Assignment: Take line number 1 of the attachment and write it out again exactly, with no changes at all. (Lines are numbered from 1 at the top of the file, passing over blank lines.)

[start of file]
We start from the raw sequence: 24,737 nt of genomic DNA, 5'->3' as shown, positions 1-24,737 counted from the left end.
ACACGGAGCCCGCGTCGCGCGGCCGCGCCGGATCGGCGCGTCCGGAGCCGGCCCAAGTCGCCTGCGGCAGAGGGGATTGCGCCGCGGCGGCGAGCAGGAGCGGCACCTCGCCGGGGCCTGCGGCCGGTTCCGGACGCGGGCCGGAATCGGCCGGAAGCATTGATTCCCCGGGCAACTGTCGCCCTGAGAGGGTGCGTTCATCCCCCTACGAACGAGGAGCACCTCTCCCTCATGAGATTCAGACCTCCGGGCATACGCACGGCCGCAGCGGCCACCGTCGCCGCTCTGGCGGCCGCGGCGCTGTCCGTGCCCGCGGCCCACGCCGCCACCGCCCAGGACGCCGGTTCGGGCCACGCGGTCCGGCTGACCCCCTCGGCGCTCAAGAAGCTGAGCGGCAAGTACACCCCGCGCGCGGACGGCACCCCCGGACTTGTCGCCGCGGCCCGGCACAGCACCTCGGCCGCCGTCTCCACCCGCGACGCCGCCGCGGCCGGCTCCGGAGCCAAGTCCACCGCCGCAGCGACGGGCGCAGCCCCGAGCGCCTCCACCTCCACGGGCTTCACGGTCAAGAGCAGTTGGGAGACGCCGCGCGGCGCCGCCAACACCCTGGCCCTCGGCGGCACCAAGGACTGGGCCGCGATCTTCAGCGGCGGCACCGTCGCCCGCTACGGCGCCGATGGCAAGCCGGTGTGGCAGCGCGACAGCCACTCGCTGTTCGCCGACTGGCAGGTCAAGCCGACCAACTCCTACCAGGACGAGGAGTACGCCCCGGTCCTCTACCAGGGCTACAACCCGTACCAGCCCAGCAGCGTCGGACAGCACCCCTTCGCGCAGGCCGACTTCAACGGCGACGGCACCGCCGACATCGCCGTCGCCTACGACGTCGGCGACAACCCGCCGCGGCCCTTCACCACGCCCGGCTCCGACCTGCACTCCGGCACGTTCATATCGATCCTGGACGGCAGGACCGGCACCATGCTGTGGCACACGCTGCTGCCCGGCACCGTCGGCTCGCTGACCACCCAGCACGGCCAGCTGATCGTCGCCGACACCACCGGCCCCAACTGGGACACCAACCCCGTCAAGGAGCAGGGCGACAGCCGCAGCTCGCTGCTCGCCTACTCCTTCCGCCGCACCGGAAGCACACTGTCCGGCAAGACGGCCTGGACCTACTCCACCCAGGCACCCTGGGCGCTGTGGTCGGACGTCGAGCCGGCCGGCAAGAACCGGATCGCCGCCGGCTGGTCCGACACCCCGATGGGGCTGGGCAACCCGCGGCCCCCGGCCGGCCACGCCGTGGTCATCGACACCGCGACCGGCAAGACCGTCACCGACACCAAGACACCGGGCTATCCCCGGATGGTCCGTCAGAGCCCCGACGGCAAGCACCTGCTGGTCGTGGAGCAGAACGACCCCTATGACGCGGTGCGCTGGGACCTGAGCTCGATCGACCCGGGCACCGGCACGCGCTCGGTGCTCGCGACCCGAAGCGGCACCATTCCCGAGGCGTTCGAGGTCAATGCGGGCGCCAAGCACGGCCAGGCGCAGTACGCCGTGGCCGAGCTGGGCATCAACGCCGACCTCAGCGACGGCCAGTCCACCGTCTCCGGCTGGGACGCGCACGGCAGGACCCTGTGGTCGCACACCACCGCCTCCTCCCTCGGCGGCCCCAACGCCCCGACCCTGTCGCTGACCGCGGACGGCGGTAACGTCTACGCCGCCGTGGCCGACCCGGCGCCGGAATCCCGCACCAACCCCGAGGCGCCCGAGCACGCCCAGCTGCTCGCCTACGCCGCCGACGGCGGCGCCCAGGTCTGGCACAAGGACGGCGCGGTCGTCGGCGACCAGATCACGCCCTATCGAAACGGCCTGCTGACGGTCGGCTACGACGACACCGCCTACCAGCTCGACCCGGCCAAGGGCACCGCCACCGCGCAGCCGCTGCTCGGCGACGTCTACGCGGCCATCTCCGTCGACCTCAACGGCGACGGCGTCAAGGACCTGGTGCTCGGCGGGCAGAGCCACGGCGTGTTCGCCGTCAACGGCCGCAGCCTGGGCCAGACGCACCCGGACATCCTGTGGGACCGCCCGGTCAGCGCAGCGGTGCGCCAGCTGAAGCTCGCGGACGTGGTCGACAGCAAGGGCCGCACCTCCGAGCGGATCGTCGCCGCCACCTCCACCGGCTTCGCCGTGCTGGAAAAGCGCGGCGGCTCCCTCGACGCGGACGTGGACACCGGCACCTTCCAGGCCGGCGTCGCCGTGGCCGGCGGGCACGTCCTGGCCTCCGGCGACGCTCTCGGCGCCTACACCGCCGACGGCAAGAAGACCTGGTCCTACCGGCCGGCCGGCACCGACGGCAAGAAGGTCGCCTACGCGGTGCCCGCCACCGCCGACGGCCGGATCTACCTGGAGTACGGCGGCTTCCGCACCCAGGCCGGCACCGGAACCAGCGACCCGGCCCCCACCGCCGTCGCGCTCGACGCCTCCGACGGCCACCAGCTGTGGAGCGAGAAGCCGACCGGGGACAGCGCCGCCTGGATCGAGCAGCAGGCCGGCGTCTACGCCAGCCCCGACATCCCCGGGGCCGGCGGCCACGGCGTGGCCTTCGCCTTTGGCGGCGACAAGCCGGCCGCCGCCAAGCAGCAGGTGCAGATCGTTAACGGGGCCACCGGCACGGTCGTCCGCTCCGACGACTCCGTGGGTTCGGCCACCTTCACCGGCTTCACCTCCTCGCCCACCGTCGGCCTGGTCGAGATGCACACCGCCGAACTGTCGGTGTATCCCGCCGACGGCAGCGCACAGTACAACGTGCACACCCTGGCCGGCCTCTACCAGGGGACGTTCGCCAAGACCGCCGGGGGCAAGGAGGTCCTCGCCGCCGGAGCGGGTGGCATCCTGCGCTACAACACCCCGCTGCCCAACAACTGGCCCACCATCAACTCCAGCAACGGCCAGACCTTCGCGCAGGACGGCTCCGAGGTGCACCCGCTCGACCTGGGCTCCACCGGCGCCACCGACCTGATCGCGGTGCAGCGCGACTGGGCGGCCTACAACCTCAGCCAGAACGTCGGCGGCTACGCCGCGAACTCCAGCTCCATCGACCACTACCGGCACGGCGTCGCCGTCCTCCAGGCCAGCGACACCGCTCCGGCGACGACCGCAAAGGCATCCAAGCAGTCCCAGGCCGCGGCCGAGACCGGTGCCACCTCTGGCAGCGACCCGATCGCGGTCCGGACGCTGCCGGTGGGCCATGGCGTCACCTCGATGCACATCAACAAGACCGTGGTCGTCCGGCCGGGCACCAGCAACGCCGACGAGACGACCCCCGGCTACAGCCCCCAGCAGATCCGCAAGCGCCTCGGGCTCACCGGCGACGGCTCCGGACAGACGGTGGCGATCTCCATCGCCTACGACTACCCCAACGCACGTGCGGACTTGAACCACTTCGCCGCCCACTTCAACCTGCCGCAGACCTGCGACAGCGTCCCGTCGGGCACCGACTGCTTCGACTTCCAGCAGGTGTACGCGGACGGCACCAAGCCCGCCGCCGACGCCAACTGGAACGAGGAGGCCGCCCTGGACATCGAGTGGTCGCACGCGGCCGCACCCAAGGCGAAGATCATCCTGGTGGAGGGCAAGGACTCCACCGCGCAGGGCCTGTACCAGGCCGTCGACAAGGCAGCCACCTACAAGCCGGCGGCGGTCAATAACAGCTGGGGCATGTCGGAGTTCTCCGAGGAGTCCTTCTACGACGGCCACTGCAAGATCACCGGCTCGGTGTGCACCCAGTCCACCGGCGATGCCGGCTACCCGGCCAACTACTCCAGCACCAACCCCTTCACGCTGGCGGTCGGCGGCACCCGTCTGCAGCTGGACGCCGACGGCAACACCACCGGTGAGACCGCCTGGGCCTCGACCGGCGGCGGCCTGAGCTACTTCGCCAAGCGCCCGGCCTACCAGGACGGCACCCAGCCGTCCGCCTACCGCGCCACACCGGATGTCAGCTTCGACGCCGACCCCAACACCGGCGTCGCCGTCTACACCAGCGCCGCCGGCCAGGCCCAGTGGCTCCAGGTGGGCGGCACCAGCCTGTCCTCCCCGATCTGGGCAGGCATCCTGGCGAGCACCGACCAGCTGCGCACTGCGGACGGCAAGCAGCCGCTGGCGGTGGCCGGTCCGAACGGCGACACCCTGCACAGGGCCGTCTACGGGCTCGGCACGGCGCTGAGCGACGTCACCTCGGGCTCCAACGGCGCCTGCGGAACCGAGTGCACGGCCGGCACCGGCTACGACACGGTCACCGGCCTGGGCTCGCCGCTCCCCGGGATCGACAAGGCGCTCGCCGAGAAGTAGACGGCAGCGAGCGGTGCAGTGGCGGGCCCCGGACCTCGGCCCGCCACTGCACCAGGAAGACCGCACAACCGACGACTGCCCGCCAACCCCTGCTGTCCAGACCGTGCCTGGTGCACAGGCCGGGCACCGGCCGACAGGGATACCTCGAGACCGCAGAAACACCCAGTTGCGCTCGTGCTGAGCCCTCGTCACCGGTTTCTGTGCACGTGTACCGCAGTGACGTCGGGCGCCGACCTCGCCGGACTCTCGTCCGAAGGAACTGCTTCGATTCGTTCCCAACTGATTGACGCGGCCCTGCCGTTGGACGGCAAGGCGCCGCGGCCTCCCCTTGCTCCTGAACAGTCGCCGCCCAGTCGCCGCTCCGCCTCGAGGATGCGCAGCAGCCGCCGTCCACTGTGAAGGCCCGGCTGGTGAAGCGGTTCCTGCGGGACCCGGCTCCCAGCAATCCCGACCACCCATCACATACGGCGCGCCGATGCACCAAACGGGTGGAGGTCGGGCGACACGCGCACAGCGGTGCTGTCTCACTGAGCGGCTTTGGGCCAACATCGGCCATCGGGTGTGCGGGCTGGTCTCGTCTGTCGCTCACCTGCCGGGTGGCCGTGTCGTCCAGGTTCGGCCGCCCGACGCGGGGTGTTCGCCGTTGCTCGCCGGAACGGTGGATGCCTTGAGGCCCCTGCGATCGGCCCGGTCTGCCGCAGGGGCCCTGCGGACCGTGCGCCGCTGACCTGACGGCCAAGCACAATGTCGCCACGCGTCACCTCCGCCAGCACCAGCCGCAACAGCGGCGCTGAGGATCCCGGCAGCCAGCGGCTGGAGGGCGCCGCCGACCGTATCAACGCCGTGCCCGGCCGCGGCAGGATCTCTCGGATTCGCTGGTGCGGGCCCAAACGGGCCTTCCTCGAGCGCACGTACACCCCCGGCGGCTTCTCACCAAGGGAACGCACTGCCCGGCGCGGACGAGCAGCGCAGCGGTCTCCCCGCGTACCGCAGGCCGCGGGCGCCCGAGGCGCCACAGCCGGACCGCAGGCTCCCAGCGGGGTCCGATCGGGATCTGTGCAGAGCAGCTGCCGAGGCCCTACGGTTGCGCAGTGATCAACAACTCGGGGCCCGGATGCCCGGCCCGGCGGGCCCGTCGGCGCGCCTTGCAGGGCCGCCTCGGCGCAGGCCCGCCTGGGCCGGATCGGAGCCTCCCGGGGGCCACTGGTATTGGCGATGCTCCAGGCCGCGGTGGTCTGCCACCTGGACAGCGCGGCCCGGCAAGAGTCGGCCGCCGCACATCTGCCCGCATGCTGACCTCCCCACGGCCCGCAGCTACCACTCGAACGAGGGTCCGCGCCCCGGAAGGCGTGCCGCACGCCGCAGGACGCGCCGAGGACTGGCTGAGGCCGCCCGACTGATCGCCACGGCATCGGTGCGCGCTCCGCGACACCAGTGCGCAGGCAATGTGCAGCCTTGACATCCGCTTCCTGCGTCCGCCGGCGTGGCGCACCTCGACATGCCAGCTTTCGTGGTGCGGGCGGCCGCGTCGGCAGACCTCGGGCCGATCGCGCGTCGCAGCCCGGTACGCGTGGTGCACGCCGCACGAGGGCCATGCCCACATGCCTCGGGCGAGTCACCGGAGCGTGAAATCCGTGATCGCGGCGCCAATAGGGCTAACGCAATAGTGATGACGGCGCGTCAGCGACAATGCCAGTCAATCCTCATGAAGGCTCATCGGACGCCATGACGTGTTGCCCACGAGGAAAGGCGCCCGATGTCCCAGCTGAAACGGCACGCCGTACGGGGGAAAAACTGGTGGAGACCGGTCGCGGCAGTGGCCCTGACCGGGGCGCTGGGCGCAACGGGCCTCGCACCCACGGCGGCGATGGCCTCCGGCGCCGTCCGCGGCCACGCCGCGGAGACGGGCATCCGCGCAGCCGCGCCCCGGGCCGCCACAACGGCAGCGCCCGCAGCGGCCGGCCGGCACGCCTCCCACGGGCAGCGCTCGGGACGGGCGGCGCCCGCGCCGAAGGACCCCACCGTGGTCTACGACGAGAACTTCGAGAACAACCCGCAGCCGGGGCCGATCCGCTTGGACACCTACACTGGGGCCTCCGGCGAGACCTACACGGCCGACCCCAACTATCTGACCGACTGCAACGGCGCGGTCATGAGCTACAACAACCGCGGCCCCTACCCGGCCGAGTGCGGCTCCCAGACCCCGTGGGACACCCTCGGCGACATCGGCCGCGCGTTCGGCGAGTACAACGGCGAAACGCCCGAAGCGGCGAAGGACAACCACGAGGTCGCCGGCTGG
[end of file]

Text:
We start from the raw sequence: 24,737 nt of genomic DNA, 5'->3' as shown, positions 1-24,737 counted from the left end.